Writing Tools

New Renaissance Art Circa Giveaway

Our friends at Renaissance Art wanted me to pass on the word that their latest giveaway involves a new Circa cover.

For our 40th giveaway, we’ve got a Classic Size Leather Cover with flap and D-ring snap closure for your Rollabind or Circa brand notebook with 1-inch rings. The Rustic Brown cover features three interior slash pockets and a pen loop. Makes me want to get organized, how about you? Check out the personalization: B.G.C. = BeGone Clutter.

To toss your name into the hat for a chance to win, go visit the Renaissance Art blog and read all about entering.

A Peek in the Pack

Day Runner + D*I*Y Planner

So, a few people have emailed me about my current productivity tools. They want to know if I'm using Circa, if I've given up on fountain pens, if I ever use software, and so on. One even deduced that the reason for my absence from DIYPlanner was because I had crossed from analog completely into the digital world. The latter is certainly not the case, and my forays into the land o' ones and zeroes have typically resulted in my throwing up my hands in frustration, wondering how some people live without paper. (Keep in mind I'm an IT professional and gadget freak, so I don't say this lightly.)

So, read on for a little summary of my daily gear at the moment....

Quick Tip: Loosen Your Grip

Man WritingHand getting cramped when you write more than a few paragraphs? Loosen up! Many people middle-age or younger are used to having to grasp pens and pencils very tightly to make lines. After a page or two of writing like this, the hand and wrist may begin to hurt. However, with gel and fountain pens such a tight grasp is rarely necessary. Train yourself to write looser by consciously slackening your grip, especially when you notice pain or cramps starting. It's not an easy habit to break, but it can be done. Soon writing can be a pleasure.

Weekly Pick: The Art of Letter Writing

In these days of Twitter, texting and five-second Facebook comments, it seems as though there's also a bit of a backlash against "quick and dirty" digital correspondence. Many find that the humanity seems to be missing, and so on the bookstore shelves can now be found scores of books on hand-written notes, love letters, travelogues, greeting cards, and --above all-- honest-to-goodness pen-and-ink letter writing. There's a renaissance afoot.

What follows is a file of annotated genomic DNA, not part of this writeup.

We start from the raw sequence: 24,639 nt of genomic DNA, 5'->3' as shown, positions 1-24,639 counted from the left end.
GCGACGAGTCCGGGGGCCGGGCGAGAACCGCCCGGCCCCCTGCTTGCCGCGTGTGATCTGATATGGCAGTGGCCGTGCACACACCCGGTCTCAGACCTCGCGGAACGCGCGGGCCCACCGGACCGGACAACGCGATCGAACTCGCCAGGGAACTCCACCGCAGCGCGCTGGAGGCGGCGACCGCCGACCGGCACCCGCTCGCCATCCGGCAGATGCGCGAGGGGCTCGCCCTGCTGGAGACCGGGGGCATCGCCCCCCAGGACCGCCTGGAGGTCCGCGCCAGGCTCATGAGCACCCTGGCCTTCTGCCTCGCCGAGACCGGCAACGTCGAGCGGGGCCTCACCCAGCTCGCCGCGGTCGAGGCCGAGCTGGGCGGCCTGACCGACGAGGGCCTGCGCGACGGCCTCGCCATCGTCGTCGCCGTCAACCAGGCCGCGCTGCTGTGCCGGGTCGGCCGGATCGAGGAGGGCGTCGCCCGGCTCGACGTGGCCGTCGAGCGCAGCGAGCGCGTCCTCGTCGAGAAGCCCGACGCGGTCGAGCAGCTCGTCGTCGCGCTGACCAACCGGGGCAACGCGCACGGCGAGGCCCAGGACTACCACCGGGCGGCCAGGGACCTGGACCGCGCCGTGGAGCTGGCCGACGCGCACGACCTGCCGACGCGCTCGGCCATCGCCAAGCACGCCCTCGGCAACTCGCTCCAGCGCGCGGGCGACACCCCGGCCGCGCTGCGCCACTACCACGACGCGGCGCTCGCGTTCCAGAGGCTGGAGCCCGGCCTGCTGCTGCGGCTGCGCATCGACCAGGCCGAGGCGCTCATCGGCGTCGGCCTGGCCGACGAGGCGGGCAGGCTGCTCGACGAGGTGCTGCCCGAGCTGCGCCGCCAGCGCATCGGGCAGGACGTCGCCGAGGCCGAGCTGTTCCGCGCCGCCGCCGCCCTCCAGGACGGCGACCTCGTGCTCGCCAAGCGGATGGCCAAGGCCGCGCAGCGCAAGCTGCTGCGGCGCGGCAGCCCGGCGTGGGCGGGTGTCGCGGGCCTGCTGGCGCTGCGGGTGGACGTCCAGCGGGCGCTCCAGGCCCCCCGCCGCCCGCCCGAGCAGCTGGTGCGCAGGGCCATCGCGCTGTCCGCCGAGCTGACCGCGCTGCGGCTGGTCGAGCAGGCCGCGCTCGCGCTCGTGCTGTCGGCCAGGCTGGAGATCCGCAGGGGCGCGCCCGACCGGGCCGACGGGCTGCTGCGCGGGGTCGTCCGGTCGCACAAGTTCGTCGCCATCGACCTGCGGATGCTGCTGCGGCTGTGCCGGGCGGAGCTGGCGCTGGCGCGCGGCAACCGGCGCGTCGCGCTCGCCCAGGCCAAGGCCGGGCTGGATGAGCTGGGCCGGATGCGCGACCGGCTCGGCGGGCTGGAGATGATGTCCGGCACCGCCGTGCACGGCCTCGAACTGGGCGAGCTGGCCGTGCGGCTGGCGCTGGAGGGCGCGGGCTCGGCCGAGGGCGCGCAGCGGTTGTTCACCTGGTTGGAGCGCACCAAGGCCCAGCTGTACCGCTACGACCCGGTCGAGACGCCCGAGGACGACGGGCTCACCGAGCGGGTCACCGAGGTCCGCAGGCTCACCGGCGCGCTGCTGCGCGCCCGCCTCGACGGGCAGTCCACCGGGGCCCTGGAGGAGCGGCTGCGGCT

So for this week's pick (actually our very first weekly pick) we'd like to highlight a thought-provoking article from The Art of Manliless by Brett and Kate McKay entitled The Art of Letter Writing, an overview of tools, expression, style and etiquette:

Man writing[...] But when it comes to sharing one’s true thoughts, sincere sympathies, ardent love, and deepest gratitude, words traveling along an invisible superhighway will never suffice. Why?

Because sending a letter is the next best thing to showing up personally at someone’s door. Ink from your pen touches the stationary, your fingers touch the paper, your saliva seals the envelope. Something tangible from your world travels through machines and hands, and deposits itself in another’s mailbox. Your letter is then carried inside as an invited guest. The paper that was sitting on your desk, now sits on another’s. The recipient handles the paper that you handled. Letters create a connection that modern, impersonal forms of communication will never approach.

Read more: The Art of Letter Writing

Quick Tip: The Index Card Shuffle

Going into a meeting with a lot of people, and you just know that the topics will jump around quite a bit? Bring in a small stack of index cards, and create one per note-taking topic. When a previously-discussed topic comes up again, simply shuffle back and keep adding to the appropriate card. By the end of the meeting, all your notes will be topic-specific and as coherent as possible.

Introducing DIYPlanner Quick Tips

ScribeThere's plenty of little things we think of here that aren't meaty enough for a full article, but that might help the odd reader and perhaps instigate a little discussion. To that end, we'd like to introduce a new feature here on DIYPlanner: Quick Tips. These will be posted several times a week, and will run the gamut from pens and notebooks to creative techniques to digital productivity. (Hey, we analog luddites do occasionally use computers, too, or else you wouldn't be reading these words.) So, our first official Quick Tip: